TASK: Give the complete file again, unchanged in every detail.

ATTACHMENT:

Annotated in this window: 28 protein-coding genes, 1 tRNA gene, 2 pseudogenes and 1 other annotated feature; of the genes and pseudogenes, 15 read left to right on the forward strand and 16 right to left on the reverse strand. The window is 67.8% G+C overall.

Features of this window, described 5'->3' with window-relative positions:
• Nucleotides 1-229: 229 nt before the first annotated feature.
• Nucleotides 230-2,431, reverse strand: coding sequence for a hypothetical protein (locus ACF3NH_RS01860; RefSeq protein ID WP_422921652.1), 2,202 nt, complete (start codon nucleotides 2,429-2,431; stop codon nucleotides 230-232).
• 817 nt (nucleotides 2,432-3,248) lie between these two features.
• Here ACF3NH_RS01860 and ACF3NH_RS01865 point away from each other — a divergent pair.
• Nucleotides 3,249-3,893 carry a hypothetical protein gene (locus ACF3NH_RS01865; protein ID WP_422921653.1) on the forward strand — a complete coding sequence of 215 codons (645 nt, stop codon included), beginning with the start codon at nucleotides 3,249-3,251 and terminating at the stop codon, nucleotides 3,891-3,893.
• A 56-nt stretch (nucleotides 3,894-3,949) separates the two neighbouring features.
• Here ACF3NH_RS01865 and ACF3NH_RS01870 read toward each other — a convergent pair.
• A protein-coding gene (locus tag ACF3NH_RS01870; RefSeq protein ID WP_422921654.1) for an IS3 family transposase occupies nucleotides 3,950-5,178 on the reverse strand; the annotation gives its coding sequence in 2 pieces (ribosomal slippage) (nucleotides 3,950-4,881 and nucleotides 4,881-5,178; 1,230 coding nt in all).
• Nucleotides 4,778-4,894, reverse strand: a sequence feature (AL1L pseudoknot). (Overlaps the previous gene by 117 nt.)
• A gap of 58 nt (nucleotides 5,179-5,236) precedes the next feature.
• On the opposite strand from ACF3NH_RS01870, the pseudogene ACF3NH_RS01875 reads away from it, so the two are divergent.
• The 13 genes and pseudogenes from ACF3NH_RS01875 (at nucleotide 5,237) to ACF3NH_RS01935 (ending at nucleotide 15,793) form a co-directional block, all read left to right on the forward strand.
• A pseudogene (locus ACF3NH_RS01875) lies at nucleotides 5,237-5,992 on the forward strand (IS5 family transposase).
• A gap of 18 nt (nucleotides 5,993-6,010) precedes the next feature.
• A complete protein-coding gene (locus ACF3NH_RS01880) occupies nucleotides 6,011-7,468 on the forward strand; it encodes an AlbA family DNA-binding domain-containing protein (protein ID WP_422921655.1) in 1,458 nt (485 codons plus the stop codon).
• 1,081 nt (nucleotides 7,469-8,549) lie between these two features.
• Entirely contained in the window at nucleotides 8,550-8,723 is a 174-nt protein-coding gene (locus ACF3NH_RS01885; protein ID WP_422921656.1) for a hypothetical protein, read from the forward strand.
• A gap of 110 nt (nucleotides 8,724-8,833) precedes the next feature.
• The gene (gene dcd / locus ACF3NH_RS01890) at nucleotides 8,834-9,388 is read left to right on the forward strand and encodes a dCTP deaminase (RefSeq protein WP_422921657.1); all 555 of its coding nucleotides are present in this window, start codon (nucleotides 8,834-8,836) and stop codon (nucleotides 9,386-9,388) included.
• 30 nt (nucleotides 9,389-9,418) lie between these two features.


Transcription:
Annotated in this window: 28 protein-coding genes, 1 tRNA gene, 2 pseudogenes and 1 other annotated feature; of the genes and pseudogenes, 15 read left to right on the forward strand and 16 right to left on the reverse strand. The window is 67.8% G+C overall.

Features of this window, described 5'->3' with window-relative positions:
• Nucleotides 1-229: 229 nt before the first annotated feature.
• Nucleotides 230-2,431, reverse strand: coding sequence for a hypothetical protein (locus ACF3NH_RS01860; RefSeq protein ID WP_422921652.1), 2,202 nt, complete (start codon nucleotides 2,429-2,431; stop codon nucleotides 230-232).
• 817 nt (nucleotides 2,432-3,248) lie between these two features.
• Here ACF3NH_RS01860 and ACF3NH_RS01865 point away from each other — a divergent pair.
• Nucleotides 3,249-3,893 carry a hypothetical protein gene (locus ACF3NH_RS01865; protein ID WP_422921653.1) on the forward strand — a complete coding sequence of 215 codons (645 nt, stop codon included), beginning with the start codon at nucleotides 3,249-3,251 and terminating at the stop codon, nucleotides 3,891-3,893.
• A 56-nt stretch (nucleotides 3,894-3,949) separates the two neighbouring features.
• Here ACF3NH_RS01865 and ACF3NH_RS01870 read toward each other — a convergent pair.
• A protein-coding gene (locus tag ACF3NH_RS01870; RefSeq protein ID WP_422921654.1) for an IS3 family transposase occupies nucleotides 3,950-5,178 on the reverse strand; the annotation gives its coding sequence in 2 pieces (ribosomal slippage) (nucleotides 3,950-4,881 and nucleotides 4,881-5,178; 1,230 coding nt in all).
• Nucleotides 4,778-4,894, reverse strand: a sequence feature (AL1L pseudoknot). (Overlaps the previous gene by 117 nt.)
• A gap of 58 nt (nucleotides 5,179-5,236) precedes the next feature.
• On the opposite strand from ACF3NH_RS01870, the pseudogene ACF3NH_RS01875 reads away from it, so the two are divergent.
• The 13 genes and pseudogenes from ACF3NH_RS01875 (at nucleotide 5,237) to ACF3NH_RS01935 (ending at nucleotide 15,793) form a co-directional block, all read left to right on the forward strand.
• A pseudogene (locus ACF3NH_RS01875) lies at nucleotides 5,237-5,992 on the forward strand (IS5 family transposase).
• A gap of 18 nt (nucleotides 5,993-6,010) precedes the next feature.
• A complete protein-coding gene (locus ACF3NH_RS01880) occupies nucleotides 6,011-7,468 on the forward strand; it encodes an AlbA family DNA-binding domain-containing protein (protein ID WP_422921655.1) in 1,458 nt (485 codons plus the stop codon).
• 1,081 nt (nucleotides 7,469-8,549) lie between these two features.
• Entirely contained in the window at nucleotides 8,550-8,723 is a 174-nt protein-coding gene (locus ACF3NH_RS01885; protein ID WP_422921656.1) for a hypothetical protein, read from the forward strand.
• A gap of 110 nt (nucleotides 8,724-8,833) precedes the next feature.
• The gene (gene dcd / locus ACF3NH_RS01890) at nucleotides 8,834-9,388 is read left to right on the forward strand and encodes a dCTP deaminase (RefSeq protein WP_422921657.1); all 555 of its coding nucleotides are present in this window, start codon (nucleotides 8,834-8,836) and stop codon (nucleotides 9,386-9,388) included.
• 30 nt (nucleotides 9,389-9,418) lie between these two features.